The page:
Private Names, Public Spaces

As a kid growing up in suburban Milwaukee, I was obsessed with baseball statistics. Every morning I would pore over the sports page, absorbing every minute fluctuation in my favorite players' batting averages. I set about memorizing annual stat books page-by-page. I even learned by rote the names of each team's ballpark: Comiskey, Fenway, Memorial Coliseum, Veterans Stadium. These names were old, proud and noble; fit to house my heroes in pinstriped jerseys.

But in the last 15 years, as owners have played cities and fans against one another to build ultra-modern new stadiums at public expense, the old names of my childhood have died with the old ballparks. Owners have left no seat unturned in their quest for new revenues to pay ever-escalating player salaries. They've put microbreweries in the concourses, hot tubs behind the right field fence, and installed a new seating hierarchy, from luxury boxes to club seats. And, of course, they've sold the names of the stadiums themselves.

Reliant Energy is paying $10 million per year to grace the façade of the new Houston Texans' football stadium. Phillips Electronics pays the Atlanta Hawks and Thrashers $9.3 million annually; FedEx, $7.3 million to the Washington Redskins. Four other corporations -- American Airlines, Coca Cola, Invesco and Lincoln Financial Group -- pony up at least $6 million per year. With that kind of money being thrown around, no stadium, no matter how sacred its history or name, is safe.

But now, suddenly, there's reason for hope. The 'Stick is back. 

On Aug. 5, the San Francisco Board of Supervisors decided against selling the naming rights to Candlestick Park, home of the NFL's 49ers. The final tally was 5-5; the 11th supervisor, who has supported an even more restrictive policy regarding the sale of naming rights, was absent.

One of professional sports most venerable old stadiums, Candlestick's name was actually sold in 1996 to 3Com, but the deal expired Jan. 1, 2002. Candlestick is now the first park to sell its naming rights, only to take its old name back after a corporate "divorce."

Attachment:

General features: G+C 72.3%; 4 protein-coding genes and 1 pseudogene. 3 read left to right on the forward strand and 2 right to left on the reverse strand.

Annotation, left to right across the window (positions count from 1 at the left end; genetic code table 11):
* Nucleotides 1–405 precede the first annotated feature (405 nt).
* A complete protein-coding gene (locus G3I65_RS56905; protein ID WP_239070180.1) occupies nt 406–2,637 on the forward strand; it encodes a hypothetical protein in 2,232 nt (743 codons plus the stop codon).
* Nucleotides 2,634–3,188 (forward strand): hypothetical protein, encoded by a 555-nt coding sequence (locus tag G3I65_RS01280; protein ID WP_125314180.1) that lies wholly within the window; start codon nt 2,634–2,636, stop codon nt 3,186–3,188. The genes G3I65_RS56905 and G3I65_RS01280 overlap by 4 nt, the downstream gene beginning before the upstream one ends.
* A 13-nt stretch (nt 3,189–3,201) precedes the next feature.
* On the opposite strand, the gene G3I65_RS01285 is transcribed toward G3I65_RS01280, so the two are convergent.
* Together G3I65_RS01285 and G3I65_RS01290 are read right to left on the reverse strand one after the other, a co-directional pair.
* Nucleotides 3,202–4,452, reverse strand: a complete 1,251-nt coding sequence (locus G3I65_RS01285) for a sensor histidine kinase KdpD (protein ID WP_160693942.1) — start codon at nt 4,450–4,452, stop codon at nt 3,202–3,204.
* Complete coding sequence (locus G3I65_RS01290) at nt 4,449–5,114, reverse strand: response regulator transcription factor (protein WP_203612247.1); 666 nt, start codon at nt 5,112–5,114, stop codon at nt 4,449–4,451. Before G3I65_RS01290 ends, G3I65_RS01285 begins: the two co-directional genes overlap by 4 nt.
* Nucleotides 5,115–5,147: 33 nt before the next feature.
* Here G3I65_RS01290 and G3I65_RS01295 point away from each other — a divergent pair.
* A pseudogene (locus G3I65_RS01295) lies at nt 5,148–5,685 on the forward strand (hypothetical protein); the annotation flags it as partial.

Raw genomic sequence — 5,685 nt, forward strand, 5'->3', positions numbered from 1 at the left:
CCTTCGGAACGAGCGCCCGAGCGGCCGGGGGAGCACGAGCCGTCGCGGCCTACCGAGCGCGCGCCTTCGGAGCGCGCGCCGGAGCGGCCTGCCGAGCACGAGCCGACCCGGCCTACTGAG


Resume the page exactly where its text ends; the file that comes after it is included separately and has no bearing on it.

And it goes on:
According to the San Francisco Chronicle, Supervisor Tony Hall said, "We do not need to prostitute ourselves at the feet of the NFL franchises." Candlestick Park, he added, "is our modern day Colosseum ... It's part of our background, part of our culture."

The business of name buying in professional sports started innocently enough in 1972, when Buffalo's Rich Foods paid the modest sum of $1.5 million to attach its name to the home of the NFL's Buffalo Bills. By 1988, only two other stadiums bore corporate names. Since then, however, companies large and small, famous and obscure, have snapped up 62 stadium names. Fans no longer flock to the Boston Garden, Riverfront or Tiger Stadium -- they've been replaced by the FleetCenter, Cinergy Field and Comerica Park.

Except when the names are especially awful (poor Providence ended up with the Dunkin' Donuts Center), most of us don't blink an eye when we hear about the latest naming rights deal. We tend to accept them as an unseemly yet necessary part of the professional sports economic equation.

If naming rights revenues are needed to sign that free agent who will carry our beloved team into the playoffs, then we can stomach these affronts to our aesthetic sensibilities. Even Pittsburgh Steelers fans, basking in the bliss of their team's gaudy 14-2 record last fall, didn't object to the huge plastic ketchup bottle H.J. Heinz insisted on erecting next to the new stadium as part of its naming rights deal.

But in the last few years, the name game has rapidly spread outside the athletic sphere and into the public sector. In cities across the country, the nomenclature of our civic landscape -- from our parks to our high school scoreboards -- is up for sale. The trade magazine IEG Sponsorship Report estimated that in 1999 alone, 50 cities inked deals totaling $100 million with corporations willing to sponsor public assets.

To state and local politicians trapped between the public's impossible demand for high-quality services and lower taxes, nothing is sacred. The Chronicle reported that San Francisco Supervisor Mark Leno, who voted in favor of selling the 'Stick's name, said cities like his are in a bind. It doesn't make sense to turn down the revenue when "[t]he feds cut back, the state cuts back, but we're here dealing with all the misery in the streets, all the demands on our social services."

The city is also under contract to maintain the 42-year-old stadium, and with a $30 million-backlog of needed repairs, a naming rights deal certainly would have helped. The city will get some money, however, from advertising featured inside Candlestick.

Many politicians across the country agree with Leno. Throughout the country, hospitals, parks, libraries, performing arts centers, theaters, convention centers, fairgrounds, high school sports facilities and shopping malls are available for the right amount.